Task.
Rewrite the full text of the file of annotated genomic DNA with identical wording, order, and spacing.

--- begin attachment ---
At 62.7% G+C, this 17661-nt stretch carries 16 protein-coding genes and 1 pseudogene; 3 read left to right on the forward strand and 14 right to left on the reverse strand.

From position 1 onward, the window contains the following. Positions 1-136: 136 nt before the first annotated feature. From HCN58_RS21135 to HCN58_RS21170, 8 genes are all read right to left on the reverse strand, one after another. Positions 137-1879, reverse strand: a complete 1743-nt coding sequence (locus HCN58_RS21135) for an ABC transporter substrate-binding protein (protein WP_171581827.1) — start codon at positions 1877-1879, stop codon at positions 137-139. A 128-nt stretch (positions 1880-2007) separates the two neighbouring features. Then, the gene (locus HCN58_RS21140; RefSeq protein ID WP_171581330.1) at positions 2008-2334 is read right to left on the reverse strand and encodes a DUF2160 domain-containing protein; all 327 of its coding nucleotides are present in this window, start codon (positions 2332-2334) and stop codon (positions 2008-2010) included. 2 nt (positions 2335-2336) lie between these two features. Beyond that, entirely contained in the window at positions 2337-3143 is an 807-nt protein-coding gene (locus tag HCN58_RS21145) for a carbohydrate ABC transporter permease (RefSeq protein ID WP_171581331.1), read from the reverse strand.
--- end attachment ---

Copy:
At 62.7% G+C, this 17661-nt stretch carries 16 protein-coding genes and 1 pseudogene; 3 read left to right on the forward strand and 14 right to left on the reverse strand.

From position 1 onward, the window contains the following. Positions 1-136: 136 nt before the first annotated feature. From HCN58_RS21135 to HCN58_RS21170, 8 genes are all read right to left on the reverse strand, one after another. Positions 137-1879, reverse strand: a complete 1743-nt coding sequence (locus HCN58_RS21135) for an ABC transporter substrate-binding protein (protein WP_171581827.1) — start codon at positions 1877-1879, stop codon at positions 137-139. A 128-nt stretch (positions 1880-2007) separates the two neighbouring features. Then, the gene (locus HCN58_RS21140; RefSeq protein ID WP_171581330.1) at positions 2008-2334 is read right to left on the reverse strand and encodes a DUF2160 domain-containing protein; all 327 of its coding nucleotides are present in this window, start codon (positions 2332-2334) and stop codon (positions 2008-2010) included. 2 nt (positions 2335-2336) lie between these two features. Beyond that, entirely contained in the window at positions 2337-3143 is an 807-nt protein-coding gene (locus tag HCN58_RS21145) for a carbohydrate ABC transporter permease (RefSeq protein ID WP_171581331.1), read from the reverse strand.